Video

Video Robot Locates Unexploded Underwater Mines

Many educators believe that hands-on experience is the best way to learn. Proving that the method works is a project developed by a group of students at the Stevens Institute of Technology, in Hoboken, New Jersey. They rose up to a challenge posted by the U.S. Department of Defense and successfully designed and built an underwater robot for locating submerged unexploded ordnance. VOA’s George Putic reports.
Video

Video Liberia's JFK Hospital Reopens After Temporary Ebola Exposure

JFK Hospital is Liberia’s largest and one of its oldest medical facilities. The hospital had to close temporarily following the deaths of two leading doctors from Ebola. It is now getting back on its feet, with the maternity ward being the first section to reopen. Benno Muchler has more for VOA News from Monrovia.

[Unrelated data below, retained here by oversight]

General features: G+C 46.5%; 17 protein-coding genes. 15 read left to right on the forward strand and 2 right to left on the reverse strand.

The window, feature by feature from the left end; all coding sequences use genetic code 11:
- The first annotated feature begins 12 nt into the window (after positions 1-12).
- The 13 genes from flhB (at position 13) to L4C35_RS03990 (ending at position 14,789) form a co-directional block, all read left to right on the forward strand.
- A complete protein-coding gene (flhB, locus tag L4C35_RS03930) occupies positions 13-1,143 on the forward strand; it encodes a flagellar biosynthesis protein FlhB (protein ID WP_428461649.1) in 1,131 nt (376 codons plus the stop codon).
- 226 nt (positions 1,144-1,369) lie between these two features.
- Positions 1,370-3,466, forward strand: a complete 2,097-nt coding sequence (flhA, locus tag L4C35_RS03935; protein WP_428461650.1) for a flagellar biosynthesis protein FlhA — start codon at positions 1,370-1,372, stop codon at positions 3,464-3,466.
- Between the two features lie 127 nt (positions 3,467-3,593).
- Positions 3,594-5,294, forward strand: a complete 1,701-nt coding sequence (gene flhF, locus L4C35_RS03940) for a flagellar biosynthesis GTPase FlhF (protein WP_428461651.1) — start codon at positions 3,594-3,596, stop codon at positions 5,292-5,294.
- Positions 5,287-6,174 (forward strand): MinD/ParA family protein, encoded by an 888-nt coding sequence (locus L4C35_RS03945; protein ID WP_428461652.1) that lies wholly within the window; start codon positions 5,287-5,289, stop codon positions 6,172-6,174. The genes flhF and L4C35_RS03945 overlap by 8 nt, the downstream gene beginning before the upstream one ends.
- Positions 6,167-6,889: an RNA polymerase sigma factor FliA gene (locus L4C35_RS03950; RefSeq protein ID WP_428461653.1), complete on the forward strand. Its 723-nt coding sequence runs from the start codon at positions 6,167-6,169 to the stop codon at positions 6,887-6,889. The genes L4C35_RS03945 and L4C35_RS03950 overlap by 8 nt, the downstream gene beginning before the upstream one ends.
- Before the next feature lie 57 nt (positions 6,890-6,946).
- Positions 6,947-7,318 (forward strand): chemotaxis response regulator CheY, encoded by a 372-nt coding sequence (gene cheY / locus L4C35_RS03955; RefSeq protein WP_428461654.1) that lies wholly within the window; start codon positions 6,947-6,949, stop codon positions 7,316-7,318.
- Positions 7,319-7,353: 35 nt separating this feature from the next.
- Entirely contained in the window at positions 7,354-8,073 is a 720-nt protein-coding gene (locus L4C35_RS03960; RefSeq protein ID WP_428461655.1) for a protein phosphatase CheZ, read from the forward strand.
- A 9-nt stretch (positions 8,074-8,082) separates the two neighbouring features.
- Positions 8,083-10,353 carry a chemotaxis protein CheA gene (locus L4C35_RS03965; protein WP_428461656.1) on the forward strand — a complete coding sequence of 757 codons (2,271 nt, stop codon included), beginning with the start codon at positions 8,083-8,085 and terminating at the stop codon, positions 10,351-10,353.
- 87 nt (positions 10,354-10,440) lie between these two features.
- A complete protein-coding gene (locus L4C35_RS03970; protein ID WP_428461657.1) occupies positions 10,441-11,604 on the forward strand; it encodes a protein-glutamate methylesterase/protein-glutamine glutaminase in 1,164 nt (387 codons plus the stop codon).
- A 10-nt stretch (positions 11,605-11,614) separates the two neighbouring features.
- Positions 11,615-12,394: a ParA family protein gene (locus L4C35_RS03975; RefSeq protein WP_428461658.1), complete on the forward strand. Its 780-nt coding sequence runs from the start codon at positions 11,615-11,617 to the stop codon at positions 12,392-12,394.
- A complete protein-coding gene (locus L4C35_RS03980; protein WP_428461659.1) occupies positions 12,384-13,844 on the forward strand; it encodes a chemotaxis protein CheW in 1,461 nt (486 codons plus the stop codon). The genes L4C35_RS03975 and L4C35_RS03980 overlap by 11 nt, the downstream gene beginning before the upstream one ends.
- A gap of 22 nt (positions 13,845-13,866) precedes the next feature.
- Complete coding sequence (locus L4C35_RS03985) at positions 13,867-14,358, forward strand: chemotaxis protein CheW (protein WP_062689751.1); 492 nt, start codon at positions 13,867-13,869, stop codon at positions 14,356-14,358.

Video

Video Hong Kong Protests Expose Generation Gap

Most of the tens of thousands of protesters in Hong Kong are students seeking democracy. Idealistic youths say while the older generation worries about the present, they are fighting for the territory's future. VOA's Daniel Schearf reports from Hong Kong.
Video

Video Liberians Living in US Struggle From Afar as Ebola Ravages Homeland

More than 8,000 Liberians live in New York City, more than in any other city outside of Liberia itself. As VOA’s Bernard Shusman reports, with the Ebola virus ravaging their homeland, there is no peace of mind for these New Yorkers.
Video

Video Kurds See War-Ravaged Kobani As Political, Emotional Heartland

Intense fighting is continuing between Islamic State militants -- also known as ISIS or ISIL -- and Kurdish forces around the Syrian town of Kobani, on the Turkish border. The U.S. said it carried out at least nine airstrikes against Islamic State positions Friday. Meanwhile the U.N. has warned that hundreds of civilians would be massacred if the town falls to the militants. Henry Ridgwell looks at the strategic significance of the city.

All About America

AppleAndroid